“Outstandingly successful!” Father Thomas Acker says of the first semester at the new Erma Byrd Center for Public Higher Education.

The center, which opened its doors in August, was a long-awaited dream that brought together, all under one roof, Concord and Marshall universities, Bluefield State College, Southern West Virginia Community and Technical College, West Virginia University, WVU Tech, New River Community and Technical College and WVU Tech Community and Technical College.

The one-stop shop for education calls for cooperation among the schools, which now share not only facilities but also students who are permitted to take classes from any institution and apply them toward their degree.

“Competition isn’t the driving force anymore,” Acker said. “It’s cooperation.”

Dr. Bill O’Brien, director of Concord’s Beckley Center, agrees.

“The cooperation between the institutions is well beyond what any of us hoped for,” he said. “I think all of us have the same goals and concerns. There’s no controversy at all.

“I think every institution is benefiting from the fact that we’re here, and that’s what you hope for.”

About 140 classes were offered during the fall semester with more than 1,000 students filling the rooms of the center. When the spring semester begins in January, those numbers will rise significantly as 185 classes will be offered.

One of the new courses, Acker says, will be an introductory journalism class taught by Carl “Butch” Antolini, executive editor of The Register-Herald.

The intro class, which will take place 7 to 10 p.m. on Wednesdays, will be offered through New River Community and Technical College. Although it is currently the only journalism course on the schedule, a journalism major through Concord and New River is in the development stage.

“As the number of media outlets in southern West Virginia continue to grow and improve, there is a need for employees with a variety of skills,” Antolini said. “Both Concord and New River have expressed a strong desire to explore this area, and we are excited to be a part of it.

“Far too often we see talented young people from the region leaving to seek a journalism degree, and if enough interest is shown, and we believe there are a significant number of potential students out there, then there is no reason we shouldn’t seek them out, support them and provide the learning opportunity.”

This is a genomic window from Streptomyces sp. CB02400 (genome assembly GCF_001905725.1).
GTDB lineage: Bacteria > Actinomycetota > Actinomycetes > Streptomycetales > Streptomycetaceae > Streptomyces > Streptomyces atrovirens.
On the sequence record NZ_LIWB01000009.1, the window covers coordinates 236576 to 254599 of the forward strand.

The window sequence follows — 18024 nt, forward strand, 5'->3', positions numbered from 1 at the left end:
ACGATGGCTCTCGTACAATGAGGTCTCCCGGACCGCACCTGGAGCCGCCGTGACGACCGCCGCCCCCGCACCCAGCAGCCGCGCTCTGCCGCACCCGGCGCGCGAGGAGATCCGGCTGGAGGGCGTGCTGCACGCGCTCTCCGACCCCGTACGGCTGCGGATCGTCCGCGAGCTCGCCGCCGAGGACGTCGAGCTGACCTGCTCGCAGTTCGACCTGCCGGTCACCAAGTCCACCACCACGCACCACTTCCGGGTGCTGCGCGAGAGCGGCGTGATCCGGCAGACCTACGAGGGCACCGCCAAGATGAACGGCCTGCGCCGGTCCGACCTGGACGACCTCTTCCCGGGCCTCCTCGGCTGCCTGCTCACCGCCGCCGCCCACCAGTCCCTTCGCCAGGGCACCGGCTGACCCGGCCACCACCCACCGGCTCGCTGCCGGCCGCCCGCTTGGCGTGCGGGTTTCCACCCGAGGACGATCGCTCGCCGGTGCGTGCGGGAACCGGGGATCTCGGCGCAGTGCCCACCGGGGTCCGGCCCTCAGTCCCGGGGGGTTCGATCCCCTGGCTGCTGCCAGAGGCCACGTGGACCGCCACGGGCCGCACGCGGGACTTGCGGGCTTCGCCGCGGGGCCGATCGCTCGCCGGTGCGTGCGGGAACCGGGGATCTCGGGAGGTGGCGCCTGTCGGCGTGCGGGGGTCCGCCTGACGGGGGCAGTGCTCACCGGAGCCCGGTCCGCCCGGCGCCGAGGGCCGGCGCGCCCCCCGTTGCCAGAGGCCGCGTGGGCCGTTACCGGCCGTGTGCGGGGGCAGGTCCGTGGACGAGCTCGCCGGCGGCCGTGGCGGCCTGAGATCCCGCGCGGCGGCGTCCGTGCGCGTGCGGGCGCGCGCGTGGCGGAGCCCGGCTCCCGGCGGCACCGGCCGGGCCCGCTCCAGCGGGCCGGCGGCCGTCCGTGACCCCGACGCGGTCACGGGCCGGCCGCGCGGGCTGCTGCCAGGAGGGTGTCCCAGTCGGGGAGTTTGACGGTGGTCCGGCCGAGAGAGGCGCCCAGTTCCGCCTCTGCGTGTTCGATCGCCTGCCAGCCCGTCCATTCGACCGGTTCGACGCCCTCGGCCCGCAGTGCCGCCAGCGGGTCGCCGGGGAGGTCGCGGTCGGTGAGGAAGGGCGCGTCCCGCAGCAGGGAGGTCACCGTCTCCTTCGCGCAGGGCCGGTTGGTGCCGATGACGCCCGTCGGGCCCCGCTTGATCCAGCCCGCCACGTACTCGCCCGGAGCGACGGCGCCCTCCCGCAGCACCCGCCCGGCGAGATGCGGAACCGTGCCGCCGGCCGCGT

Concord is also offering new classes, and O’Brien, who said enrollment was up 70 students in the fall, says he expects even larger numbers in the spring.

“We’ve been offering classes in storefronts and basements and everywhere else,” he said. “This is the first time they’ve (students) had a nice facility to come to.

“All the students are very, very positive about the facility.”

Before the center opened, Acker spoke of it increasing the number of college-going students from southern West Virginia because of its low fees and accessibility. That prediction, he says, has proved to be accurate.

“What’s happening is precisely what we anticipated would happen,” he said. “Students who were a little uncertain about going to college can test their wings at an affordable price without leaving home. They can work part-time and go to college.

“It’s just making college so easy for students.”

O’Brien added the facility has allowed “people who never thought seriously before about a college education and a professional career to think in that direction.”

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Registration for the spring semester is under way.

Acker says anyone with questions regarding programs can contact any of the colleges.

Also, tours of the facility are available.

The following is a list of phone numbers for individual institutions: Bluefield State College, 256-0247; WVU Tech Community and Technical College, 256-0280; Concord College, 256-0270; Marshall University, 256-0266; New River Community and Technical College, 256-0260; and Southern West Virginia Community and Technical College, 256-0264.

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